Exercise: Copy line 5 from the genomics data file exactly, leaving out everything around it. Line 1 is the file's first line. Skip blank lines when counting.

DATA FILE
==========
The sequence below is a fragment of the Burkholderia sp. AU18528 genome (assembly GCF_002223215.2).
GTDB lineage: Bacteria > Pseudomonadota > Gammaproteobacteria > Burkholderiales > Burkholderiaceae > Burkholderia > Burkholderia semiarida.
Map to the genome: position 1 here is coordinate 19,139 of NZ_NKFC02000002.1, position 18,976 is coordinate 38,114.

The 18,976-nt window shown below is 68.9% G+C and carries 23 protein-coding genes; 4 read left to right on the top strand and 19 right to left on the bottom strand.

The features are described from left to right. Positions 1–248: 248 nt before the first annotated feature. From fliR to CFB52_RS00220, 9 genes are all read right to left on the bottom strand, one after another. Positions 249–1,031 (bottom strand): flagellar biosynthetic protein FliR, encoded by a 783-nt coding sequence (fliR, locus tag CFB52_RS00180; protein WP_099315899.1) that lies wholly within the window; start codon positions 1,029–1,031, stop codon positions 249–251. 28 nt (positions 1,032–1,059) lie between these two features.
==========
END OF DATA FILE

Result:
The features are described from left to right. Positions 1–248: 248 nt before the first annotated feature. From fliR to CFB52_RS00220, 9 genes are all read right to left on the bottom strand, one after another. Positions 249–1,031 (bottom strand): flagellar biosynthetic protein FliR, encoded by a 783-nt coding sequence (fliR, locus tag CFB52_RS00180; protein WP_099315899.1) that lies wholly within the window; start codon positions 1,029–1,031, stop codon positions 249–251. 28 nt (positions 1,032–1,059) lie between these two features.